When I travel to a foreign country I want to meet local people, taste local food, listen to local music, and read the local newspapers. When I meet people in another country from a different culture who speak a different language then – over time – I begin to understand what distinguishes us as well as what unites us in similarity.

One of my friends prefers to travel in a foreign country with fellow foreigners. It’s all part of the experience – sharing and comparing the exploration and discovery with fellow explorers and discoverers.

So he’ll schedule one- and two-day trips with fellow backpackers, and at night over beers back at the hostel he will tell me what they saw and learned. Admittedly, it is often more interesting than what I learned in my newspapers and erratic conversations in Pidgin English with random folk on the street and in cafes.

Neither way of traveling is more right or more righteous than the other, and he often learns more from foreign guides than I do talking to locals who haven’t given much thought about where their community fits in the larger world. Still, when it comes to understanding a foreign place, culture, issue, or community, I prefer to go to the source.

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When Global Voices first began in June 2005 it was little more than a single blog with a single author – Paul Frankenstein – who published daily link-logs (like this one) to what bloggers around the world were writing about. A few weeks later I joined Paul in the daily “global blog roundup”, with a specific focus on the Latin American blogosphere. I was the first of what we would come to call “regional editors”. We now have 10 regional editors, 10 language editors, three subject editors, and a daily digest editor. We also have 130 active authors and even more active translators based all around the world:

But back in 2005 when we were still trying to set an editorial policy (not to mention a tone), a contentious discussion arose over whether or not we should be linking to posts and photographs by bloggers who were not from the country they were writing about. The discussion arose after Paul published a photograph of a Bhutanese child which was taken by a Western traveler and uploaded to Flickr. Rebecca objected. Global Voices was to be a site which amplified the analysis, opinion, and observations of local voices from around the non-Western world, she argued. It was not meant to amplify the writing and photography of Western travelers to those places.

It now surprises me that I disagreed with her. At the time there were no Bhutanese bloggers. (Today there are.) I argued that we should focus on content over who produced the content and I tried to complicate the issue by pointing out that we frequently linked to diaspora bloggers as well as immigrants to non-Western countries. (There was no issue, for example, when I linked to a Mexican blogger living in Argentina.)

Over the years Global Voices authors have pointed to plenty of bloggers who write about – but are not from – non-Western countries. Like Peace Corps volunteers and foreign correspondents. They tend to write for a Western audience or at least through a lens that a Western (and to some extent, international) audience can easily relate to.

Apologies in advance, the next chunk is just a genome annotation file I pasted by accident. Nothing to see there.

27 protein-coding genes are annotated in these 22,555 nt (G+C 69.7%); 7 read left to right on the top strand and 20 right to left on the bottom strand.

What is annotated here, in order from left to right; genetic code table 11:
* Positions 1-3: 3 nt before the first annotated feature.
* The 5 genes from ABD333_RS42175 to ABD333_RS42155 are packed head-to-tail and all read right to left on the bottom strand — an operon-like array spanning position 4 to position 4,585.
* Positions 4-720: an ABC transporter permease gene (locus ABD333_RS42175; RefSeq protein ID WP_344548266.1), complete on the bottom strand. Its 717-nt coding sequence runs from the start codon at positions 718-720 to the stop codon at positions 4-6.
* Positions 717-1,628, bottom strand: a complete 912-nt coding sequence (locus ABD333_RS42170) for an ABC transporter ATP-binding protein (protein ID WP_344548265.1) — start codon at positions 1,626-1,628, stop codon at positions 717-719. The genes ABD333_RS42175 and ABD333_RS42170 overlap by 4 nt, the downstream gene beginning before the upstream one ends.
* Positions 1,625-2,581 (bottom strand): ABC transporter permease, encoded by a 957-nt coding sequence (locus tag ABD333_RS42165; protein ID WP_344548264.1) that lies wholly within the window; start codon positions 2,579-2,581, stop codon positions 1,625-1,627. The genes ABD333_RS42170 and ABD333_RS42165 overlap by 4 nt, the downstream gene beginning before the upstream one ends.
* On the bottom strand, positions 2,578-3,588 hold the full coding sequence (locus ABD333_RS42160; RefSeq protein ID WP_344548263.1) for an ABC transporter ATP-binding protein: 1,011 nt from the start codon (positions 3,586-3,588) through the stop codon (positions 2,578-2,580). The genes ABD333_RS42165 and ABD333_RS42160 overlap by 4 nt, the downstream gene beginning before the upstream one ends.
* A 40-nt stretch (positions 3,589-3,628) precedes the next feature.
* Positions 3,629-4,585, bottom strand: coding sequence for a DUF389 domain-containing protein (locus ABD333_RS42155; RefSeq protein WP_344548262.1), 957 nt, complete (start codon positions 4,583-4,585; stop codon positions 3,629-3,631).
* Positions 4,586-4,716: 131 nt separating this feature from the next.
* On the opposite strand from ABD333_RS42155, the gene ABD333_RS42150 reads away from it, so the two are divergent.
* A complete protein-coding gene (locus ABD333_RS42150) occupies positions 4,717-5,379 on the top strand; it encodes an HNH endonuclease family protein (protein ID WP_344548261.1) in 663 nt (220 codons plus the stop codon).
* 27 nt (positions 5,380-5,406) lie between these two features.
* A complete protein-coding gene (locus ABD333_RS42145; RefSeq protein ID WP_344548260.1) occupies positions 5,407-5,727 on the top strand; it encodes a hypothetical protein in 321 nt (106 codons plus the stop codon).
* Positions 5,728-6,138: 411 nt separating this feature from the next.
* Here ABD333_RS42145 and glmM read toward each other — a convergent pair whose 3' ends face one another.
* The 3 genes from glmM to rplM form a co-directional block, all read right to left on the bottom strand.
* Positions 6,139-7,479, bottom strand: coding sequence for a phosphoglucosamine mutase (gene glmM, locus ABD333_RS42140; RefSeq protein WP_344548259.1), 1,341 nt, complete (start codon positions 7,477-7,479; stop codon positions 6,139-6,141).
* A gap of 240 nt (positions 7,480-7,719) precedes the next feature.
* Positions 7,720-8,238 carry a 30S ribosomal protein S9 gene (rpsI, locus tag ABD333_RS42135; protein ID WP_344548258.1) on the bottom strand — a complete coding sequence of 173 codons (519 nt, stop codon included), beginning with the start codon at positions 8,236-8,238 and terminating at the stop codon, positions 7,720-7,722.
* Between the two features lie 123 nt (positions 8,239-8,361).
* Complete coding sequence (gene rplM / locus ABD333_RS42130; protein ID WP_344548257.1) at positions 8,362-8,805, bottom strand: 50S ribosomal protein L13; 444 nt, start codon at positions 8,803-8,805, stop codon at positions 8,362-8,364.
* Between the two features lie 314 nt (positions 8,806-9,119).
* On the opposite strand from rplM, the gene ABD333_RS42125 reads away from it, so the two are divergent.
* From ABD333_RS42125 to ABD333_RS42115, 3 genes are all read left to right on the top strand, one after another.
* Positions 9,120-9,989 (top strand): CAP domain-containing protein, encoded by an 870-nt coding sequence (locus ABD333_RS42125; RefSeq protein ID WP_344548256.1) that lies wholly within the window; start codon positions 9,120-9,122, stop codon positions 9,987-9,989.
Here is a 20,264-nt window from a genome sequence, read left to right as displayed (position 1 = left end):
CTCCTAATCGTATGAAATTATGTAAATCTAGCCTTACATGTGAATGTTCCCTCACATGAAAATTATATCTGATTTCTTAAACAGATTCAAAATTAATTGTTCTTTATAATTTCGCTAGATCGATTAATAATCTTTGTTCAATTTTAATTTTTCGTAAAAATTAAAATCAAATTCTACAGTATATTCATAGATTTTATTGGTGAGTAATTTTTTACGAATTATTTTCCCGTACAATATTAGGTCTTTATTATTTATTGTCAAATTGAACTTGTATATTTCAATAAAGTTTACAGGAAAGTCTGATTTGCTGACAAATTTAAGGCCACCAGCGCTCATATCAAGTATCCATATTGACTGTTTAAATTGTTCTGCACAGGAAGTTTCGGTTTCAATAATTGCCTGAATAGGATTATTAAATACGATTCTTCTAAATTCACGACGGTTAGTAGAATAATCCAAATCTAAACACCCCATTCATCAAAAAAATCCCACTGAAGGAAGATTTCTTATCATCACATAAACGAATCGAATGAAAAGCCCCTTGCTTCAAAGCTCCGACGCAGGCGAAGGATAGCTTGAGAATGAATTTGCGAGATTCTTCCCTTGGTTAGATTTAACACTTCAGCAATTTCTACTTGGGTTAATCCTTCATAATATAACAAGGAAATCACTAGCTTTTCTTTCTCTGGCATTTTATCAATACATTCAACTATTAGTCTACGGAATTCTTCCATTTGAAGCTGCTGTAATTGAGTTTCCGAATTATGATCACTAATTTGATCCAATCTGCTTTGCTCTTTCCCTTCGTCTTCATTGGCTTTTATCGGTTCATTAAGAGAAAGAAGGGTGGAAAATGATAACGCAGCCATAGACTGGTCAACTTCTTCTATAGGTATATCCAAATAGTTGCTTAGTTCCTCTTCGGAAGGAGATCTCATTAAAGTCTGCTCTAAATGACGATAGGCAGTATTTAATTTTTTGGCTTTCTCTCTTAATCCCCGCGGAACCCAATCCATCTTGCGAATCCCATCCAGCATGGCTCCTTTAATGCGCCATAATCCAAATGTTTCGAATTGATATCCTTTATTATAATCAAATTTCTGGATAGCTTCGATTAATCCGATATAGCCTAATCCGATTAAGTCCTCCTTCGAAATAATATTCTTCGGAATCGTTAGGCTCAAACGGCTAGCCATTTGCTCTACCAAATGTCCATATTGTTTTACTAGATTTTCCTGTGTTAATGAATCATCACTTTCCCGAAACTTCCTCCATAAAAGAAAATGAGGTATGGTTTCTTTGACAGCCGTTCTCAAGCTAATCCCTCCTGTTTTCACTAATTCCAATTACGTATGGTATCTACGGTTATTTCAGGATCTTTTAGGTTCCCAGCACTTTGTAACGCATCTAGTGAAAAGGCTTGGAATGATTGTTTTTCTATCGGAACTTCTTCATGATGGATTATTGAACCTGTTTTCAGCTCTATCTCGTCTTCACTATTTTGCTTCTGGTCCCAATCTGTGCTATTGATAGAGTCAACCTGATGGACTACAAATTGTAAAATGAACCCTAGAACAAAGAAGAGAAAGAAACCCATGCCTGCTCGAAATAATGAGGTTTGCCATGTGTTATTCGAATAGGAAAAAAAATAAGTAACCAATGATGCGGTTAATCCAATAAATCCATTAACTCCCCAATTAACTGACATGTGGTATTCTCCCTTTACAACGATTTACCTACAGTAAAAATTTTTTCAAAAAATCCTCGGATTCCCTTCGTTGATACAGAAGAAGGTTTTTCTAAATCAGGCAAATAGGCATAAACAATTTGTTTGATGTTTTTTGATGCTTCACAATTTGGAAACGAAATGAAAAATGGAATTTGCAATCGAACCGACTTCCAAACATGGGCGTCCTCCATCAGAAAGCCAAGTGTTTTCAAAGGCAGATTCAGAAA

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Today David Evan Harris of Global Lives pointed me to Glimpse.org, a new blog platform sponsored by the National Geographic Society which, in the words of a press release, “features written stories, photography, insider tips, and blogs created by young Americans living overseas.” It is a pretty sexy website with headlines like “A Hipster’s Adventures in Swaziland” “My Chinese Girlfriend Really Wants to Come to America“, and “The Three Rules of Spanish Courtship (For American Women).”

Glimpse’s mission is to share stories from abroad that encourage readers to understand and care about other cultures, changing the way young Americans think about the overseas experience and
challenging them to explore the world. Supported in part by National Geographic Society, Glimpse looks beneath the surface of everyday life abroad by providing a forum where internationally minded youth can share their experiences and connect. 1

In other words, it provides a platform for Americans to learn about the rest of the world from other Americans. Which is great. I mean, there is never reason to complain about more information when we can so easily ignore it. But isn’t one of the most amazing qualities of the internet that – at least hypothetically – we can learn about other countries from their own countrymen and women? It takes a lot of work – translation, attention, and intention – but the possibilities are out there and many of us have now developed as many friendships outside of our country as within its borders.

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It’s not that I’m against travel writing. Many of my friends and favorite wordsmiths are travel writers. In fact, I sometimes dabble in it myself. It’s just that these days, isn’t time that we stop talking about foreign places and people and start talking with them?

*This post will surely add “Onbehalfism” to my Feeling Lucky list. The term (I believe) was coined by Georgia.

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